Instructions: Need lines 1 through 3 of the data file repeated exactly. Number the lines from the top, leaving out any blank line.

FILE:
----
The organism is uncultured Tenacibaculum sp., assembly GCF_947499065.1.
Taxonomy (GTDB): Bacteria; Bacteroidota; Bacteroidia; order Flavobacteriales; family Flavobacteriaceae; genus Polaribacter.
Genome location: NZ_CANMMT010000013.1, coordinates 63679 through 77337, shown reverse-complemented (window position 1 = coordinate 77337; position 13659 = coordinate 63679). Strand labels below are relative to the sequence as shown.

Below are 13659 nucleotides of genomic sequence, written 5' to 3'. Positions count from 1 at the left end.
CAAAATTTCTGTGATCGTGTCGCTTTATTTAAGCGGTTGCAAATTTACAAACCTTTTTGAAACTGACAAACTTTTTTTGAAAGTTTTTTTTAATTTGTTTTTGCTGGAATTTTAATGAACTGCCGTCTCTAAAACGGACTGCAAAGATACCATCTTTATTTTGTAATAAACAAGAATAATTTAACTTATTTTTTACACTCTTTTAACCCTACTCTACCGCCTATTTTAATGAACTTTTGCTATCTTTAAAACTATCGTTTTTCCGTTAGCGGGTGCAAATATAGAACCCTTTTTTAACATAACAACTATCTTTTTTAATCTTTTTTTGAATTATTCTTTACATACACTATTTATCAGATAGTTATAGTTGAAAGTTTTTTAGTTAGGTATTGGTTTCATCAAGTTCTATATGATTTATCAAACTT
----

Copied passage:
The organism is uncultured Tenacibaculum sp., assembly GCF_947499065.1.
Taxonomy (GTDB): Bacteria; Bacteroidota; Bacteroidia; order Flavobacteriales; family Flavobacteriaceae; genus Polaribacter.
Genome location: NZ_CANMMT010000013.1, coordinates 63679 through 77337, shown reverse-complemented (window position 1 = coordinate 77337; position 13659 = coordinate 63679). Strand labels below are relative to the sequence as shown.